Sunday, January 11, 2009

Composing in the dark

(I've just come across a little anthology called Prayers at 3 A.M., collected by Phil Cousineau, which contains an excerpt from my Honey From Stone. At the risk of boring those of you who have read the book, I'll post the excerpt here. The references to luminous owls and the speed of our falling toward the star Vega are only clear in the context of the book. It is night. I am sitting on a hillside in the west of Ireland.)

This is the world I love best -- the world lit by starlight. There are a few dozen electric lights burning in the parish below me, and I can make out another dozen or so lights on the Iveragh Peninsula across Dingle Bay, including the resolute beacon of the Valentia Harbor lighthouse. My immediate environment -- the grassy bank, the hedge of honeysuckle and fuchsia, the wild irises and foxgloves massed in the ditch -- is illuminated solely by the light of stars. Vega, at the zenith, is a thousand times less bright than the full moon, fifty million times less bright than the sun. But multiply Vega's faint light by the 10,000 stars of the summer Milky Way and it is illumination enough.

In the bardic schools of ancient Ireland, the young poets-in-training, having been set in the evening a theme for composition, retired each one to his private cell, a cell furnished with nothing more than a bed and perhaps a peg on which to hang a cloak, and -- most importantly -- without windows, there to compose the requisite rhymes, taking care to observe the designated rules as to syllables, quartans, concord, correspondence, termination, and union, in total darkness, throughout the remainder of the night and all the next day, undistracted by the least ray of the sun, until the following evening at the appointed time when a light was brought in and the poem written down. An eighteenth-century account of the bardic schools by the Marquis of Claricarde asserts that the discipline of darkness was imposed so that the young poets might avoid the "Distractions which Light and the variety of Objects represented thereby commonly occasions," and in darkness "more fully focus the Faculties of the Soul" upon the subject at hand. From the Marquis' language one might suppose that the soul has a light of its own, that it glows with a self-luminosity, like the owls of the Blackwater Valley, and that the soul's crepuscular light is drowned out by the light of day. Certainly poets, like mystics, have traditionally been creatures of the night. The world of daylight is a world of impenetrable surfaces, resplendent, metallic, adamantine. In starlight, surfaces are transparent, like the flesh of a hand held to a bright light, and the soul sees into objects and beyond. But there is a danger that the soul will leak away like water into loose soil, or be dispersed like breath in wind. Could that be why the poets of the bardic schools shut themselves up in total darkness to compose their verses, without the light of a single star? The light of one star is enough to prick night's dark skin, and the enclosing sphere of the sky goes pop like a balloon, and we fall out of ourselves, upward toward Vega, at twelve miles per second, into Infinity.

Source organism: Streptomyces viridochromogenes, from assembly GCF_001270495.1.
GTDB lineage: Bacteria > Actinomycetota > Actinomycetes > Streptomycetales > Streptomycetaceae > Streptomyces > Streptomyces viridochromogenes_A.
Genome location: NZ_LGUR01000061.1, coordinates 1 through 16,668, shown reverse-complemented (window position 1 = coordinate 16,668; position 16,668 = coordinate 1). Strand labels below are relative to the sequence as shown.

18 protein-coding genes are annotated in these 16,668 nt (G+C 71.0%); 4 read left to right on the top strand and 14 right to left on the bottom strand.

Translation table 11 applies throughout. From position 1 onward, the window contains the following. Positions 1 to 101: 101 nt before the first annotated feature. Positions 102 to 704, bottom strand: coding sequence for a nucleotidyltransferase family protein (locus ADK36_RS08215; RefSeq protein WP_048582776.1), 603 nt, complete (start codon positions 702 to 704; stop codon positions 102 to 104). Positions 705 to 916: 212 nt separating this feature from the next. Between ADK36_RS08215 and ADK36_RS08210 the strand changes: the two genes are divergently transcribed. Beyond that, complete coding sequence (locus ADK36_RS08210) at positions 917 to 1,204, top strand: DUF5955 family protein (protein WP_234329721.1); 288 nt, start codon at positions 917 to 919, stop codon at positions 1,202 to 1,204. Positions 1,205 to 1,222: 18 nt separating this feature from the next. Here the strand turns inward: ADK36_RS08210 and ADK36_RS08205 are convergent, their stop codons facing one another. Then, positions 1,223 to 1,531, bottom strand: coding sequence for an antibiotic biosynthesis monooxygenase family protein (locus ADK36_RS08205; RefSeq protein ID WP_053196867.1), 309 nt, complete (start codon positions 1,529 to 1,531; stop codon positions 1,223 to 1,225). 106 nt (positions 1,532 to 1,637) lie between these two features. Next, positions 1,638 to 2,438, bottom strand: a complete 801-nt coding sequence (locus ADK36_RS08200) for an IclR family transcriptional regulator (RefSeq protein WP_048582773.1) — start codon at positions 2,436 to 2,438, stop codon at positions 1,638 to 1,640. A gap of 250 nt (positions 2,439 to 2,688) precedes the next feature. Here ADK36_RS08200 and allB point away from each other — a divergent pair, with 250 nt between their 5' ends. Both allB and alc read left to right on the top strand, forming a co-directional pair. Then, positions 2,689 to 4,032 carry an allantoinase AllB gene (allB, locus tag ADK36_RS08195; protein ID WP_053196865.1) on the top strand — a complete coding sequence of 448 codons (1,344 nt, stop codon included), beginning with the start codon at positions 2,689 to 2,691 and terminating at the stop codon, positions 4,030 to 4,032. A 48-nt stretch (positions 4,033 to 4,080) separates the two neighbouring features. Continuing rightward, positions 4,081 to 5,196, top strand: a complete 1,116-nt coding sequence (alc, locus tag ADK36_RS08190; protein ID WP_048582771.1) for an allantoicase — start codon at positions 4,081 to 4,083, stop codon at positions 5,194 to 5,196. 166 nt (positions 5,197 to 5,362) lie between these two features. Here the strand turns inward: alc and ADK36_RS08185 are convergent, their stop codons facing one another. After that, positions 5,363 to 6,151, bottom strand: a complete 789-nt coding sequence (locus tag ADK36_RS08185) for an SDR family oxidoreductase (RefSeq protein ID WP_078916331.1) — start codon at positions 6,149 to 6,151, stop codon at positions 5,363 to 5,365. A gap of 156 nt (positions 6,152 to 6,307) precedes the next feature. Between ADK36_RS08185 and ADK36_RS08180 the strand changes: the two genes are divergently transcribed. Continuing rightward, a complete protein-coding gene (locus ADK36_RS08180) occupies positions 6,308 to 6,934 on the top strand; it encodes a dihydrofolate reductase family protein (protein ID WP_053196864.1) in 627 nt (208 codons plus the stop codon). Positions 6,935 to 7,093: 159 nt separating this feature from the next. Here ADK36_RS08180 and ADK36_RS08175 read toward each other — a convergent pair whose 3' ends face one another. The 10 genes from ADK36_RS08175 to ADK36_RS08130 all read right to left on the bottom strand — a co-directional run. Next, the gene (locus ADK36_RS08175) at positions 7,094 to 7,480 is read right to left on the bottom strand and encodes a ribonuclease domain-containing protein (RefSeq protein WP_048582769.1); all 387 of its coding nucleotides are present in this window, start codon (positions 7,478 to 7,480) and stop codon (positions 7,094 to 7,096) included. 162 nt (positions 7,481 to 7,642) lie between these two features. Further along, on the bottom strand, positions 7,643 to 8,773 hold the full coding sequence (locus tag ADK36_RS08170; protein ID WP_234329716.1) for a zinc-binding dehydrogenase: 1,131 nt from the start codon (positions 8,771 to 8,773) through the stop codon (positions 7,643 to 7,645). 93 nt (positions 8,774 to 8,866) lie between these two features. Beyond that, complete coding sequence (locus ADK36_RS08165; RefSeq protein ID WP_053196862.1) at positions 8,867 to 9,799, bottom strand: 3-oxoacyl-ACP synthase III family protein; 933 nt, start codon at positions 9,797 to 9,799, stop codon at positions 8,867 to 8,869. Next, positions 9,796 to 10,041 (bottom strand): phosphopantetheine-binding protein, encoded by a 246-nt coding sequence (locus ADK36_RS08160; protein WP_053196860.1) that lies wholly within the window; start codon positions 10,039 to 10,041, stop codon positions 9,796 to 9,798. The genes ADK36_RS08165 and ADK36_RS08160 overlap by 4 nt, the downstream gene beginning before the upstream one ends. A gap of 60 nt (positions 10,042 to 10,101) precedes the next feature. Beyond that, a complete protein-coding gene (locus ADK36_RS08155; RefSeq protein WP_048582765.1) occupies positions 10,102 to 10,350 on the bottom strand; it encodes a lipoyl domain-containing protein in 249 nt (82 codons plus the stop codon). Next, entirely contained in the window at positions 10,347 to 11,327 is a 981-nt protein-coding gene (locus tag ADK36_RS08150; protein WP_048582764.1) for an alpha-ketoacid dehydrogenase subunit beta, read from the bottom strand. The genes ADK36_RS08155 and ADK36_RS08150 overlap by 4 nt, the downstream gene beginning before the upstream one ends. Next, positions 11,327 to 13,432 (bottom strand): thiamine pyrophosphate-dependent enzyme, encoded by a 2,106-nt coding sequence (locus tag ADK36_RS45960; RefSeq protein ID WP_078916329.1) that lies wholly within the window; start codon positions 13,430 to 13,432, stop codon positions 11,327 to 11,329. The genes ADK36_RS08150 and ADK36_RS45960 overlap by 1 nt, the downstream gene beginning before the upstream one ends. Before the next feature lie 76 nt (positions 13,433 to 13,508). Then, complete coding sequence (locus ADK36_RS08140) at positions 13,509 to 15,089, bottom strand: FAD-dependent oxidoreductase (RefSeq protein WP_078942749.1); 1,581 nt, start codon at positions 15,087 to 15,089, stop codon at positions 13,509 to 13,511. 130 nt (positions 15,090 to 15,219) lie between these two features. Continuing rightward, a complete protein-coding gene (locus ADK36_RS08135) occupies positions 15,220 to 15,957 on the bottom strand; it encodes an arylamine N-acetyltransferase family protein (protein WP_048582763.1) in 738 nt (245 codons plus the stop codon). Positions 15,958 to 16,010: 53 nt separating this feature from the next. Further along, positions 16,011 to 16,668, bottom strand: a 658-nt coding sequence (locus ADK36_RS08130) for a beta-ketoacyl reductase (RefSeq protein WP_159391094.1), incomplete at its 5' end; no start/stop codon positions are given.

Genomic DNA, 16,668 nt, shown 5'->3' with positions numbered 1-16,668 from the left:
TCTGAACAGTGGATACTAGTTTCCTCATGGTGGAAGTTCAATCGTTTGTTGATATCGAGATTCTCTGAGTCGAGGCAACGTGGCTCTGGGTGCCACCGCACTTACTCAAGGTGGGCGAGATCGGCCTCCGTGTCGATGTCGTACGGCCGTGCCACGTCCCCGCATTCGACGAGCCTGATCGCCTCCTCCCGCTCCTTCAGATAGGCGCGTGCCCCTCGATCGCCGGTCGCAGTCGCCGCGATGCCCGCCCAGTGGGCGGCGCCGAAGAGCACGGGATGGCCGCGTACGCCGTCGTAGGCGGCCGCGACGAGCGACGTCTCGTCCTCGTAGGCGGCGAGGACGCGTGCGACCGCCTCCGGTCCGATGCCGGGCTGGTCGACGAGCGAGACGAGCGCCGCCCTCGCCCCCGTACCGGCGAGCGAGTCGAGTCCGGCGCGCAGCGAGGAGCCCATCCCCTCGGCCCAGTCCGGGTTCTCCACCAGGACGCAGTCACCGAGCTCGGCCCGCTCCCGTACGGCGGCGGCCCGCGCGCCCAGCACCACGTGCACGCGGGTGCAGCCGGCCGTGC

(And now it is winter, in warm Exuma, and Vega is down there somewhere, on the other side of the world, and instead of falling upwards, we are plummeting downwards, spinning with the whirling Earth, racing around the sun, the whole kit and caboodle hurtling at twelve miles per second -- towards that point in the deep sky where Vega shines in the summer Milky Way.)